What is Volatility?
In finance, volatility refers to the fluctuation of an asset or financial instrument’s price over time, measured by the standard deviation of logarithmic returns. Volatility quantifies the variations in the price of a commodity, currency, index or security.
High volatility implies huge upwards and downwards movement over a relatively short period of time, while low volatility would indicate smaller and less frequent changes in value.
The most common way to calculate volatility is to look at the beta coefficient, which measures the movements of a financial instrument against a baseline throughout a historical period. For instance, to calculate the volatility of a given stock within an index, the index is assigned a beta of one. Thus, a stock with a beta of one should move in line with the market, whereas a beta greater than one would be expected to be more volatile than the market as a whole. Bigger figures like a beta of two, should rise 20% for every 10% that the broader market moves.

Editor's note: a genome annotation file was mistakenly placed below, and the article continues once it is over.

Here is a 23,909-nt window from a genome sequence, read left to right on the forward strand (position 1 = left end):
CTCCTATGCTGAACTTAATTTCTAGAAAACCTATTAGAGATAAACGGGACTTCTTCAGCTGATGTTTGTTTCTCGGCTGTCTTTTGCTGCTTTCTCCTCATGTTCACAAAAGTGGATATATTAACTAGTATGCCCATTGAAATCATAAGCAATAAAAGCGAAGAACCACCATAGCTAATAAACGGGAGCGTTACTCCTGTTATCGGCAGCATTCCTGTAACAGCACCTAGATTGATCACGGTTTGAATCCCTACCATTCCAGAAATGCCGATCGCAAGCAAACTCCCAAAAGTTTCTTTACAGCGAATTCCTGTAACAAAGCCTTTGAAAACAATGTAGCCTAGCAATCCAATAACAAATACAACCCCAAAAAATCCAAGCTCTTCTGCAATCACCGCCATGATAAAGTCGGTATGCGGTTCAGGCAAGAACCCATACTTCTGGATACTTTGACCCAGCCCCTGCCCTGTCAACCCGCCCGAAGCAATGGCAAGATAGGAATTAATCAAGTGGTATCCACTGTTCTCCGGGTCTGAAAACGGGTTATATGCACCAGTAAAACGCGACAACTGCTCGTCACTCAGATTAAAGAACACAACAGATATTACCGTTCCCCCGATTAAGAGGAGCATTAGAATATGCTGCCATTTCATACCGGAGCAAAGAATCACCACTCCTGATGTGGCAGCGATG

Types of volatility
There are many different types of volatility, as you can see below:
- Actual current volatility is based on historical prices, starting with a specific date in the past all the way to the present.
- Actual historical volatility is also based on historical prices, but those prices are not current; the last price used in the calculation is in the past.
- Realised volatility is more complicated. It is the square root of the realised variance, calculated using the sum of squared returns divided by the number of observations.
- Battle of the British stocks
- Trump “Reflation” Trade and VIX’s lowest point
- Diversification of death: Japan [Case Study]
Category: Financial Glossary